In the same year, at a meeting with the leaders of the pro-Soviet and "Stalin-pro-Albanian" communist parties in Germany (see. German communists against Gorbachev) in Bucharest, the conductor said that Moscow was "going on about" the development of the domestic situation in Poland and was not inclined to deal closely with the Polish issue. Which is fraught with its "export" to other socialist countries.
Korea is concerned, but China is silent
The leadership of the DPRK expressed its concern about the situation in Poland during the visit of Kim Il Sung to Warsaw in the same 1984. It was stated that in Poland they were late in isolating the anti-communist opposition and committed “pro-Western” internal political mistakes by the beginning of the 80s. Therefore, it is urgently required to strengthen the viability of the socialist government. Including in the field of culture and propaganda.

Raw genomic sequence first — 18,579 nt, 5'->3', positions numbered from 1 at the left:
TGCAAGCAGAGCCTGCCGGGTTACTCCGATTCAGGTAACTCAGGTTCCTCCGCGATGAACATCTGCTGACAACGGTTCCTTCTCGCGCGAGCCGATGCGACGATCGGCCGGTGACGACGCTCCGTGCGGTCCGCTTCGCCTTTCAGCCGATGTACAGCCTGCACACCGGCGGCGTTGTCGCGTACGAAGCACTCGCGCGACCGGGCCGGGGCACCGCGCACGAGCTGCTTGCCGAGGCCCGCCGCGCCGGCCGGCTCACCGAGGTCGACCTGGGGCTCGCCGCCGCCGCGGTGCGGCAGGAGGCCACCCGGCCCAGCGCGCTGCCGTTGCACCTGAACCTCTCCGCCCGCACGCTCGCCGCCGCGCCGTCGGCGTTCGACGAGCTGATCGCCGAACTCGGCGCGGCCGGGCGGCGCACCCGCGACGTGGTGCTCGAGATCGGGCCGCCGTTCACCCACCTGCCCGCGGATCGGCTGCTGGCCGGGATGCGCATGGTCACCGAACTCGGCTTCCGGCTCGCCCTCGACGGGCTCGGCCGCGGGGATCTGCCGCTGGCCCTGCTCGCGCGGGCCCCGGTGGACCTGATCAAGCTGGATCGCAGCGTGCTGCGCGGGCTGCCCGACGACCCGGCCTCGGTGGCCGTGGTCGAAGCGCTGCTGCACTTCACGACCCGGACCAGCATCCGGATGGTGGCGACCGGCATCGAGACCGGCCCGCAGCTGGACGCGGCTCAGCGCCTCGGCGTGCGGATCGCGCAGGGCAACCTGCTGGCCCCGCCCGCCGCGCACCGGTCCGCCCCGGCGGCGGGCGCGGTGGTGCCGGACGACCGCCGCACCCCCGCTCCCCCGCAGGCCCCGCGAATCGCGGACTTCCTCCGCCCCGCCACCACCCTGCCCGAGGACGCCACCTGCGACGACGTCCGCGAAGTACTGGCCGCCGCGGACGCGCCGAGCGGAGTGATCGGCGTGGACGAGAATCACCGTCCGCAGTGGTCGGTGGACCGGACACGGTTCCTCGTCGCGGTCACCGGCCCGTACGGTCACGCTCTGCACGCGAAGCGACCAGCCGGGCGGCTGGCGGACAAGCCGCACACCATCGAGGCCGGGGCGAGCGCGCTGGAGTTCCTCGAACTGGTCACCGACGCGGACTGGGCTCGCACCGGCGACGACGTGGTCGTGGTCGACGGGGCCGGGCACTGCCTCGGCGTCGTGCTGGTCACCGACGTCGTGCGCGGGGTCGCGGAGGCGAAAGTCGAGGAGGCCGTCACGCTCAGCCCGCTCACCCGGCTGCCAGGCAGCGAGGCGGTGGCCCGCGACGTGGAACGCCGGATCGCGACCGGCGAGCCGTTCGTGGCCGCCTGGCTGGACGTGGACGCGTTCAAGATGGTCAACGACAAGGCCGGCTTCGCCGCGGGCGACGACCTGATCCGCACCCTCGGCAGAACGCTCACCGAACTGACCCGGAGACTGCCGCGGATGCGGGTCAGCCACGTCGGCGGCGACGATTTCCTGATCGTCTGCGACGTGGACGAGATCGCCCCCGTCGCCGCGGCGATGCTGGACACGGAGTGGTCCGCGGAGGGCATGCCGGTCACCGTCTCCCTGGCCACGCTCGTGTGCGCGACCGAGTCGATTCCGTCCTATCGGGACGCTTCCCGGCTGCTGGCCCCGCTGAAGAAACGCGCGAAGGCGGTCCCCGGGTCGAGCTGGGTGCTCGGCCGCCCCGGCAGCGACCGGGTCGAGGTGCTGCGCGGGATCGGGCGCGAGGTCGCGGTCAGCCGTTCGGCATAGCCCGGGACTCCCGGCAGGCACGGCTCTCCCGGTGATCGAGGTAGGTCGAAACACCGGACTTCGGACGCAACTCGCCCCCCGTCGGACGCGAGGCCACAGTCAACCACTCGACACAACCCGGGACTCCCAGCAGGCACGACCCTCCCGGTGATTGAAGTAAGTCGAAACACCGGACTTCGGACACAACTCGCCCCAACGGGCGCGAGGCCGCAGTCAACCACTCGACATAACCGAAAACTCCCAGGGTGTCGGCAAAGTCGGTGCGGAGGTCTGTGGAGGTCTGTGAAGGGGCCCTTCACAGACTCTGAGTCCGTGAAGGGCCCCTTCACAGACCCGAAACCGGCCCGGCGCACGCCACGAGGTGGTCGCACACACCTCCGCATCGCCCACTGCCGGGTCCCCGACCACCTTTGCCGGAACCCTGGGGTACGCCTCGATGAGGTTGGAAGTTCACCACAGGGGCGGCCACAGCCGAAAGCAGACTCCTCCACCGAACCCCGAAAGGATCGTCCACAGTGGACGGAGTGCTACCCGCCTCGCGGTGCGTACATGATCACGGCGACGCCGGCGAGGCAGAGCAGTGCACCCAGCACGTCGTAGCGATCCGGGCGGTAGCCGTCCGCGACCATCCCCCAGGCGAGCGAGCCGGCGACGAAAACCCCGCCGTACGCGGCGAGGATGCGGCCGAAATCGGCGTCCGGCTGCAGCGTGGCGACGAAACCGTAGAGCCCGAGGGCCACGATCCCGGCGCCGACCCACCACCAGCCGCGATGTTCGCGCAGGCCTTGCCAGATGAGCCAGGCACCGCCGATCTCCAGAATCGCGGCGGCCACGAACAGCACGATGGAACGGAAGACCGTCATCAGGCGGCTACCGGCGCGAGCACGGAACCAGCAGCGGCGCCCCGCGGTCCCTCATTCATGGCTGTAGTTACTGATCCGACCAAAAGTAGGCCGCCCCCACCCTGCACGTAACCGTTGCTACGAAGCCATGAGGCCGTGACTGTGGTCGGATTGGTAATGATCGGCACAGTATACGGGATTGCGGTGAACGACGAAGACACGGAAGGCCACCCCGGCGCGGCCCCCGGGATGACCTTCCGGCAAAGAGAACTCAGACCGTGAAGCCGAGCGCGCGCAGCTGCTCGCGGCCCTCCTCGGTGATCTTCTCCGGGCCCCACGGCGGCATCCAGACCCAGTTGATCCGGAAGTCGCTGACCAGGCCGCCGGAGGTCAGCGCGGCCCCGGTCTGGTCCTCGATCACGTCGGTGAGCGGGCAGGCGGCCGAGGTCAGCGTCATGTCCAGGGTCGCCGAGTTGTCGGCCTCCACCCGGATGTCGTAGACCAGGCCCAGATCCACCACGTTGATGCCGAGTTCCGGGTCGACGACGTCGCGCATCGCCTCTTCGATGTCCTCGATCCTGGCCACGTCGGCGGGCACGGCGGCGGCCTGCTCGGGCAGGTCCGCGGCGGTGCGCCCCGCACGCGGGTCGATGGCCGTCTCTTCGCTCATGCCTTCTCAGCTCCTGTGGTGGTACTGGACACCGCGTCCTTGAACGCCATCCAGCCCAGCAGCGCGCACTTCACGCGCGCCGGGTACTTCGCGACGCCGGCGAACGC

But it seemed to be too late...
Chinese policy towards the "pro-Soviet revisionist countries" (as they were called since 1960 in Beijing) has changed dramatically since 1982: Beijing almost stopped criticizing "pro-Soviet revisionism", initiating the rapid development of interstate relations with these countries, from the mid-80s - and from USSR (and with Yugoslavia - since 1977!).
At the same time, Beijing abandoned its attempts to “replace” the USSR in the same region. Therefore, almost all events and trends in those countries were commented in the PRC only for information. Beijing did not comment on the situation in the PPR in any way, even during W. Jaruzelski's visit to Beijing in 1986.
On the other hand, the head of the PPR himself criticized the already established Chinese-American alliance at the same time. Jaruzelski is known to have asked Deng Xiaoping:
“How can you understand this: the Americans have, in fact, taken Taiwan away from you, part of your own territory, and you do not consider this an obstacle to political relations with them, are you developing economic and even military relations with the United States? But the situation in Kampuchea, which is a thousand kilometers away from China and to which the Soviet Union has no direct relation, is portrayed by you as an obstacle to political relations with the USSR and the CPSU?